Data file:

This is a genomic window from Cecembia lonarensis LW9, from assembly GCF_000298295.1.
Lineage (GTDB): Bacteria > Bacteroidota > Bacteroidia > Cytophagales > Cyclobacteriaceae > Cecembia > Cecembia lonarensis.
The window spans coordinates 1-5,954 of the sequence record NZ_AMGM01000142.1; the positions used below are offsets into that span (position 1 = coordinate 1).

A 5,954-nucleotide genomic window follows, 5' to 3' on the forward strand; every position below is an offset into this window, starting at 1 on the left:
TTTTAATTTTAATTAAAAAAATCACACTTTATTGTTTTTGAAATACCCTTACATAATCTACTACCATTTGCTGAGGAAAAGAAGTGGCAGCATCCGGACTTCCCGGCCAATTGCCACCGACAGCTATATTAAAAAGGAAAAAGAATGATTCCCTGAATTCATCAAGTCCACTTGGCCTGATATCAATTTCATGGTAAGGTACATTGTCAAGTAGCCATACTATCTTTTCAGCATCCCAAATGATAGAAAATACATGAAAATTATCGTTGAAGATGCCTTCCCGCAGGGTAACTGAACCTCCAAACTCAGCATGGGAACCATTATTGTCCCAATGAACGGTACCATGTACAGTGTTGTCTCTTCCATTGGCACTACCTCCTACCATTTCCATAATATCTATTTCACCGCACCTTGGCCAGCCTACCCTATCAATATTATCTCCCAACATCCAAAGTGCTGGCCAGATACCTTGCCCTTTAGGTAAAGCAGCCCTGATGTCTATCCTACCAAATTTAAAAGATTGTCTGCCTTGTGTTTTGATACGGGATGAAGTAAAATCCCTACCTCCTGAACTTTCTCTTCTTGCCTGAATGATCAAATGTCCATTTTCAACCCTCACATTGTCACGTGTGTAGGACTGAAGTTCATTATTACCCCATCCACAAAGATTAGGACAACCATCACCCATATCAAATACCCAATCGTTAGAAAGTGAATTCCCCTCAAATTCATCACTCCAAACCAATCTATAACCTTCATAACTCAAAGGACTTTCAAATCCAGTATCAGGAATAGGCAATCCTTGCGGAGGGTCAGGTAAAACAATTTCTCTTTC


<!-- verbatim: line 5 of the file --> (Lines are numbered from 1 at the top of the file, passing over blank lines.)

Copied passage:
TTTTAATTTTAATTAAAAAAATCACACTTTATTGTTTTTGAAATACCCTTACATAATCTACTACCATTTGCTGAGGAAAAGAAGTGGCAGCATCCGGACTTCCCGGCCAATTGCCACCGACAGCTATATTAAAAAGGAAAAAGAATGATTCCCTGAATTCATCAAGTCCACTTGGCCTGATATCAATTTCATGGTAAGGTACATTGTCAAGTAGCCATACTATCTTTTCAGCATCCCAAATGATAGAAAATACATGAAAATTATCGTTGAAGATGCCTTCCCGCAGGGTAACTGAACCTCCAAACTCAGCATGGGAACCATTATTGTCCCAATGAACGGTACCATGTACAGTGTTGTCTCTTCCATTGGCACTACCTCCTACCATTTCCATAATATCTATTTCACCGCACCTTGGCCAGCCTACCCTATCAATATTATCTCCCAACATCCAAAGTGCTGGCCAGATACCTTGCCCTTTAGGTAAAGCAGCCCTGATGTCTATCCTACCAAATTTAAAAGATTGTCTGCCTTGTGTTTTGATACGGGATGAAGTAAAATCCCTACCTCCTGAACTTTCTCTTCTTGCCTGAATGATCAAATGTCCATTTTCAACCCTCACATTGTCACGTGTGTAGGACTGAAGTTCATTATTACCCCATCCACAAAGATTAGGACAACCATCACCCATATCAAATACCCAATCGTTAGAAAGTGAATTCCCCTCAAATTCATCACTCCAAACCAATCTATAACCTTCATAACTCAAAGGACTTTCAAATCCAGTATCAGGAATAGGCAATCCTTGCGGAGGGTCAGGTAAAACAATTTCTCTTTC